Saturday, May 9, 2009


Today we stand at Portobello Road in London surrounded by an array of culturally diverse eateries, and prominent Victorian architecture. England is also home to featured jewelry designer Jane Adam.

Like designer Sasja Saptenno (Netherlands), Adam has an unusual and fascinating aesthetic for jewelry design; she creates stunning pieces of trinkets using aluminum.

In 1981, she received a Bachelor of Arts degree from Manchester Polytechnic for Three-Dimensional Design; and in 1982 a Masters of Arts for Metalwork and Jewelry from the Royal College of Art (she attended both schools simultaneously).

Adam manipulates aluminum in a remarkable way that would make chemists proud.  The process, called anodization, involves immersing a clean piece of aluminum in a sulphuric acid solution, and then transmitting an electrical current through the solution that causes the surface of the aluminum to combine with oxygen creating a thin surface layer of aluminum oxide.

The sulphuric acid dissolves the aluminum oxide creating microscopic pores in the aluminum. She then uses colorful dyes that are absorbed into the pores, which are then closed to seal in the color. Adam then compresses pieces of the sealed and dyed aluminum in rolling mills that causes marks and breakage in the metal.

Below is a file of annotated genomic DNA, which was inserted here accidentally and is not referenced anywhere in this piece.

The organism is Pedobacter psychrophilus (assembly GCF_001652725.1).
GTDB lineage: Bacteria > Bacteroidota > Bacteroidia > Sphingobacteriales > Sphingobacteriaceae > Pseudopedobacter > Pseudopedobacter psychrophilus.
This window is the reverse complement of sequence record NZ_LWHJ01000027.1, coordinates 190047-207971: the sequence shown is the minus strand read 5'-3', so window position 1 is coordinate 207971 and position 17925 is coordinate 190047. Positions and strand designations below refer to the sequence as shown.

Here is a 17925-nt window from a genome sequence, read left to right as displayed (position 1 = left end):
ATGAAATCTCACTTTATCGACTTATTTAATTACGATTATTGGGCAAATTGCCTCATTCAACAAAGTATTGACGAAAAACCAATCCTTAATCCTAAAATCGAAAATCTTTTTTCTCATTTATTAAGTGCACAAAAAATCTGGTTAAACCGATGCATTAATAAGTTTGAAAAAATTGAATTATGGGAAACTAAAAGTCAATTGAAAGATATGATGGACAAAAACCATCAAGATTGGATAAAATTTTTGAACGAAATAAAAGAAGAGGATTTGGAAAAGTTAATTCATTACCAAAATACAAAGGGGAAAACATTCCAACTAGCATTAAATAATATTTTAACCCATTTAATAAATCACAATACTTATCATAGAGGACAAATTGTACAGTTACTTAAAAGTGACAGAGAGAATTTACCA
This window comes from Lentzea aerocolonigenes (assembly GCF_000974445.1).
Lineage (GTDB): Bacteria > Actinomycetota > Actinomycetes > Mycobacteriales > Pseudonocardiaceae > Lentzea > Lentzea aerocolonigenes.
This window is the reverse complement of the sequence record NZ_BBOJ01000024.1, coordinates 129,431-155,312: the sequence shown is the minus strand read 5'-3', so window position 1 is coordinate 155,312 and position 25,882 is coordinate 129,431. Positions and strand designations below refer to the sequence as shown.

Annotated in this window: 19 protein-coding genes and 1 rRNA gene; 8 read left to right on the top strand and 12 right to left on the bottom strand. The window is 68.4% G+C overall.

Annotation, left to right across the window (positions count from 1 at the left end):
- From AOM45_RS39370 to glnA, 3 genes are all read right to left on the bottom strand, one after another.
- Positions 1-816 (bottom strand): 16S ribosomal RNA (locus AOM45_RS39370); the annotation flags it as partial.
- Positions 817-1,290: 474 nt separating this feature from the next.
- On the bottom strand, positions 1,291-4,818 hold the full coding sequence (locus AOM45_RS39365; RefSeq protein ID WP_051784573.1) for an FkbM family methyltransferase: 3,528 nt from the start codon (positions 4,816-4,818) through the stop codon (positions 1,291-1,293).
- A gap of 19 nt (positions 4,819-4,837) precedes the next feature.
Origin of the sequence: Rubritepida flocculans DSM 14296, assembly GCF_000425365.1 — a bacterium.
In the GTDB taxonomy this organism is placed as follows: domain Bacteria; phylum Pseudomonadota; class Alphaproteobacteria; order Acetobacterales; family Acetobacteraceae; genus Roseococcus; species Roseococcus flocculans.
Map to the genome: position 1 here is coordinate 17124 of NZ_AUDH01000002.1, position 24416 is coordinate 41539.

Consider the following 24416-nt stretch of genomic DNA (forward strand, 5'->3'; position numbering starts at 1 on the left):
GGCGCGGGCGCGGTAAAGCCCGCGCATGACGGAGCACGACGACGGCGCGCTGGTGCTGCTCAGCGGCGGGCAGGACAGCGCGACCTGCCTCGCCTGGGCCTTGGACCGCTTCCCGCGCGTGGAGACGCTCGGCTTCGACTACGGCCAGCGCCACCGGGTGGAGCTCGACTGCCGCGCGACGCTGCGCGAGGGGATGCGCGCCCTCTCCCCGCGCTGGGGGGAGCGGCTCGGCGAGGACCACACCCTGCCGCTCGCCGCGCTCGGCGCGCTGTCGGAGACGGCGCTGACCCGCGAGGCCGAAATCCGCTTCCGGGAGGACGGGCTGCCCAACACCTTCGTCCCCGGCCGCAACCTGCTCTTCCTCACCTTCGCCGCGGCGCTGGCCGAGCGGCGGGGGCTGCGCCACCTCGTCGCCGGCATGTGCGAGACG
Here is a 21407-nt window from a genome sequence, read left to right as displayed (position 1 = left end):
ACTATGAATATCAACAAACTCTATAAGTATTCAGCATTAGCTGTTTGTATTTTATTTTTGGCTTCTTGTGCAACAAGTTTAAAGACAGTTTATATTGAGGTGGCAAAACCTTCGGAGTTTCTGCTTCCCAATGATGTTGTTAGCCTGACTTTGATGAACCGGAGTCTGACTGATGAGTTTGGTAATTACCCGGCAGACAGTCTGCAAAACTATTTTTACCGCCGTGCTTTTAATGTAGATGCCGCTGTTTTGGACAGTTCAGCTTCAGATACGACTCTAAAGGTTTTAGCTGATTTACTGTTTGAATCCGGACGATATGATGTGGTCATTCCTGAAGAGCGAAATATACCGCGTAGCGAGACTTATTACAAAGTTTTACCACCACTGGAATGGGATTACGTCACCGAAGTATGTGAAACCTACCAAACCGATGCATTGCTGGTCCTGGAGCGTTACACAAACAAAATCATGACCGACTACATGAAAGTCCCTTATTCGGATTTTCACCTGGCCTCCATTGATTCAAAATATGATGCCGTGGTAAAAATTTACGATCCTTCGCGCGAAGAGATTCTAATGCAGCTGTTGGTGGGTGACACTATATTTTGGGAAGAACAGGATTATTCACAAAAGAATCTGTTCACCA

The broken areas reveal the shiny, silvery metal beneath the surface resulting in shimmer and iridescence. "I begin with balanced geometrical proportions - though these will be stretched and distorted - and use sequences to create structures," she says.

She implements anondization with silver and gold as well; however Adam prefers working with aluminum because it is cost-effective, durable and light. It also allows her the freedom to create colors. "The resulting jewelry comes alive when it finds a wearer, forming a sensual relationship with her and becoming a part of the expression of herself."

Adam's jewelry has been featured at exhibitions in Patina Gallery in Sante Fe, New Mexico, the Gallery Bielak in Legnica Poland, the Museum of Decorative Arts in Prague, and the National Museum of Scotland in Edinburgh, Scotland.

Photo 1 (top left): Pink Orchid Pendant with 9-Karat Gold on Silver Snake Chain
Photo 2 (bottom right): Aluminum Bangles and Rings with Acrylic
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